Always a reason to eat strawberries
“Strawberries, strawberries, every year...These must be eaten, enjoying here...Even the best cakes allow it when...Made in kitchen, the cook will be then...Baked with love, served with pleasure”
– Ingeborg Bauer
Strawberries are a deliciously unusual fruit – unusual due to their structure.
With the variety of fruits and vegetables grown throughout the world, the strawberry is the only fruit with seeds on its outside, approximately 200 of them.
Due to this feature botanists call the strawberry a false fruit, aka pseudocarp, since they look at it as a “fruit within a fruit” and not a simple berry at all.
Consumers tend to see strawberries make a huge appearance in supermarkets around April. While they are available year-round, prices vary due to the quantity available, where they were shipped from, and the method of growth (fields or greenhouses).
Being a cool-weather plant, home growers plant April to May, or mid spring. First harvest is typically in June, with a second harvest occurring in the early fall.
With the high heat of July and August, like humans and animals, these plants shy away from the scorching sunlight.
According to a very detailed 2019 scientific study done on the nutritional and health benefits of strawberries (https://www.ncbi.nlm.nih.gov/pmc/articles/PMC7202899/), “Strawberries are a rich source of nutrients that helps reduce the risk of type 2 diabetes.
The nutrients lower the post-meal spike in blood sugar and insulin in adults with obesity or excess weight who have insulin resistance or metabolic syndrome.”
In a Medical News Today article (https://www.medicalnewstoday.com/articles/271285), “Strawberries are rich in vitamins, minerals, fiber, and compounds with antioxidant and anti-inflammatory properties.” In layman’s terms, this fruit is really, really healthy for the human body!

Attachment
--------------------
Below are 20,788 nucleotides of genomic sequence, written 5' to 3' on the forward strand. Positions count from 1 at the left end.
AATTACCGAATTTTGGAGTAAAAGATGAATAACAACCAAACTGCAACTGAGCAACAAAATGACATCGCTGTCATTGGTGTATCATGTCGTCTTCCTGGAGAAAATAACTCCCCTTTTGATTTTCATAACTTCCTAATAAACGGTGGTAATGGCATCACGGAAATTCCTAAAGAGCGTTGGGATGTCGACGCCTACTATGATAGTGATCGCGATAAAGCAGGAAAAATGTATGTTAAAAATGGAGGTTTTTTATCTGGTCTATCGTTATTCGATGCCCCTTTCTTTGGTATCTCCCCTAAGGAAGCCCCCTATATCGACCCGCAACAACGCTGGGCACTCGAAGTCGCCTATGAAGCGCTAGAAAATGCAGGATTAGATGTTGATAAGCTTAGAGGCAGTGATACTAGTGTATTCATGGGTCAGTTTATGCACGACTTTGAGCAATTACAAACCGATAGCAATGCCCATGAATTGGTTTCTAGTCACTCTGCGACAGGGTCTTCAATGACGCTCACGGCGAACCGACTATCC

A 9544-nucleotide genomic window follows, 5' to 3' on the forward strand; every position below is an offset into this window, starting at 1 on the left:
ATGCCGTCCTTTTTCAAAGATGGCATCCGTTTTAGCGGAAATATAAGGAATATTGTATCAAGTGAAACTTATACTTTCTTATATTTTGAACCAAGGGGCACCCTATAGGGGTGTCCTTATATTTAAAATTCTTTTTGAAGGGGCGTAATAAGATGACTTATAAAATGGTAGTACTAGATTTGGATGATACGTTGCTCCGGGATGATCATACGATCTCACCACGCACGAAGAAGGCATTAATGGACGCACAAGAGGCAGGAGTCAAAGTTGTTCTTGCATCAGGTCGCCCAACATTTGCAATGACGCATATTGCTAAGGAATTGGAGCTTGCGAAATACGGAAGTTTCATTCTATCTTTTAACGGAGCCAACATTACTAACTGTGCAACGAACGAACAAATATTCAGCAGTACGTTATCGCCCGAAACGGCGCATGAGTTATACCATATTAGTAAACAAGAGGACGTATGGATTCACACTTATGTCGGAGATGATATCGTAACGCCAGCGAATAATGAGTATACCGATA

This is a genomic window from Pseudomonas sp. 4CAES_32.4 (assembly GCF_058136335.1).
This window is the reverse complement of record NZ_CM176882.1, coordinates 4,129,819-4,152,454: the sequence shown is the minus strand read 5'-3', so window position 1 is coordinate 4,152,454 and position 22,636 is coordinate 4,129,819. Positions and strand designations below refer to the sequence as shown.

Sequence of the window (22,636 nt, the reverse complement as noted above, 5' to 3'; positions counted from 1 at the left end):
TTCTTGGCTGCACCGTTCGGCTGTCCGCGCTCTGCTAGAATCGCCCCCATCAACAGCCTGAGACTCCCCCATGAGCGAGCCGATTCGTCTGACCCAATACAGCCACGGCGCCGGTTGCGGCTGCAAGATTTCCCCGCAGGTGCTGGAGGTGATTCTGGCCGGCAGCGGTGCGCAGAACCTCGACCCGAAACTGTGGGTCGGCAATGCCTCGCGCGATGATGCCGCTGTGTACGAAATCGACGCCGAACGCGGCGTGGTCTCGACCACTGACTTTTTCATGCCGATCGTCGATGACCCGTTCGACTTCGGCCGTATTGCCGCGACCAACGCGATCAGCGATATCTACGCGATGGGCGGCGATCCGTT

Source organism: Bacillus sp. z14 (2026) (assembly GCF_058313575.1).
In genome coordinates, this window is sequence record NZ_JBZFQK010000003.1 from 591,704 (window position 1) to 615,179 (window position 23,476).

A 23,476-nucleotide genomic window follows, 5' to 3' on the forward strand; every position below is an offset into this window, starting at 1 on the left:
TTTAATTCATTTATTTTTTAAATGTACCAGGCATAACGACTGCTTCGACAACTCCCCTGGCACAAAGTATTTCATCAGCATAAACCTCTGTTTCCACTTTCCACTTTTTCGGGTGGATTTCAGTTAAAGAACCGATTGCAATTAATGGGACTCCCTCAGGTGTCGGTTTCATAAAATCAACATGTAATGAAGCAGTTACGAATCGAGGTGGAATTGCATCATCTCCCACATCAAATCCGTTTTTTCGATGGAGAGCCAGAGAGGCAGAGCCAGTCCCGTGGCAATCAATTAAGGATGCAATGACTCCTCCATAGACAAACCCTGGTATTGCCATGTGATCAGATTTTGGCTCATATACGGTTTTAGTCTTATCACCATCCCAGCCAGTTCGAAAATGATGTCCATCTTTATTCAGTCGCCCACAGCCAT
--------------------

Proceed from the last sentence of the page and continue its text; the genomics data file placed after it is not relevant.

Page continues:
That’s if you eat them plain without dipping them in sugar, whipped cream, or chocolate. No adding into baked desserts loaded with highcarb ingredients like flours and sugars. If they are, moderation is the key word.
When it comes to purchasing fresh strawberries I personally tend to wait for the sales and buy what others would say is way too much. Why? To process them into manageable savings of course!
Removing the leafy top and center white part, place on a parchment paper-lined baking sheet and freeze until solid, at least 30 minutes.
Transfer to a resealable freezer bag, and store for up to three months. Baked goods such as muffins and quick breads should be individually wrapped in plastic, and can be frozen up to two months.
So it came to pass that, once again, I had overripe bananas waiting to be frozen or baked into bread. At the same time there were enough strawberries remaining, just about to enter their “icky” phase of ripening, so what did I do?
Ingredients: 2 and 1/2 cups all-purpose flour (add 3 Tbsp. for high altitude), 3/4 tsp. baking soda, 1/2 tsp. salt, 4 Tbsp. unsalted butter, melted and cooled, 3/4 cup sugar, 3/4 cup (6 oz. container) vanilla yogurt (or sour cream and increase vanilla extract to 4 tsp.), 2 eggs beaten, 3 overripe bananas, mashed well, 2 tsp. vanilla extract, 1 cup thickly sliced, or large dice strawberries
Preheat oven to 350 degrees and spray a 9x5 loaf pan with baking spray.
In a medium bowl, whisk together the flour, baking soda, and salt. In a large bowl whisk together the butter and sugar. Then whisk in the yogurt, eggs, bananas, and vanilla.
Gradually add dry ingredients to liquid ingredients, folding them together until just combined; don’t overmix. Gently fold in the strawberries. The batter will be very thick but loose.
Pour the batter into the loaf pan and bake for 55-60 minutes, or until a toothpick, inserted in center of the bread, comes out cleanly. Remove pan from oven and let bread cool for ten minutes in the pan. Remove bread and transfer to a cooling rack for an hour before slicing.
Store in plastic wrap; bread will last up to 3 days in refrigerator, or 2 months in freezer.
Makes one loaf.
All these yummy bread recipes I’ve been sharing are increasing your recipe card file. The holidays will be here sooner than later, and homemade baked goods make great gifts!
And yes, you can substitute with blueberries, blackberries or raspberries; still a one cup ratio, or 1.5 cups. Who’s keeping score, right?